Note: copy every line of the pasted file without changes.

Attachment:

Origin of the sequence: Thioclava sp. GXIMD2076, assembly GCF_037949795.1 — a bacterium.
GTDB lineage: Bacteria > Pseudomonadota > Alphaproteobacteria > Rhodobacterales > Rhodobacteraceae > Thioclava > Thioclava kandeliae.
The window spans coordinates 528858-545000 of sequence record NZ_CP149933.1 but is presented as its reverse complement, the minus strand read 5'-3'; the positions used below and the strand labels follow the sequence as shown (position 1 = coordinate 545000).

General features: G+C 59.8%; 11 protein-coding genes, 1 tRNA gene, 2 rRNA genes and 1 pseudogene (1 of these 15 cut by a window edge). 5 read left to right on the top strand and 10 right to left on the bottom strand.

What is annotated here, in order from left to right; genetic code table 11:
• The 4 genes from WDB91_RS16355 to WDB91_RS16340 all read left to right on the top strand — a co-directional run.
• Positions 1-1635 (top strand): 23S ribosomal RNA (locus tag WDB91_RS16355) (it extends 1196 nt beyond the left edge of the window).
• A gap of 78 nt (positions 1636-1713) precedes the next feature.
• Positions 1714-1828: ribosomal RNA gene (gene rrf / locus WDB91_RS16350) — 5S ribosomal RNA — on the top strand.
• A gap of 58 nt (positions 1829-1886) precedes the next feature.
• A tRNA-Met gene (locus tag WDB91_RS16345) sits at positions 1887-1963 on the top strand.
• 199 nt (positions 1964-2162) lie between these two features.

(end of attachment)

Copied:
Origin of the sequence: Thioclava sp. GXIMD2076, assembly GCF_037949795.1 — a bacterium.
GTDB lineage: Bacteria > Pseudomonadota > Alphaproteobacteria > Rhodobacterales > Rhodobacteraceae > Thioclava > Thioclava kandeliae.
The window spans coordinates 528858-545000 of sequence record NZ_CP149933.1 but is presented as its reverse complement, the minus strand read 5'-3'; the positions used below and the strand labels follow the sequence as shown (position 1 = coordinate 545000).

General features: G+C 59.8%; 11 protein-coding genes, 1 tRNA gene, 2 rRNA genes and 1 pseudogene (1 of these 15 cut by a window edge). 5 read left to right on the top strand and 10 right to left on the bottom strand.

What is annotated here, in order from left to right; genetic code table 11:
• The 4 genes from WDB91_RS16355 to WDB91_RS16340 all read left to right on the top strand — a co-directional run.
• Positions 1-1635 (top strand): 23S ribosomal RNA (locus tag WDB91_RS16355) (it extends 1196 nt beyond the left edge of the window).
• A gap of 78 nt (positions 1636-1713) precedes the next feature.
• Positions 1714-1828: ribosomal RNA gene (gene rrf / locus WDB91_RS16350) — 5S ribosomal RNA — on the top strand.
• A gap of 58 nt (positions 1829-1886) precedes the next feature.
• A tRNA-Met gene (locus tag WDB91_RS16345) sits at positions 1887-1963 on the top strand.
• 199 nt (positions 1964-2162) lie between these two features.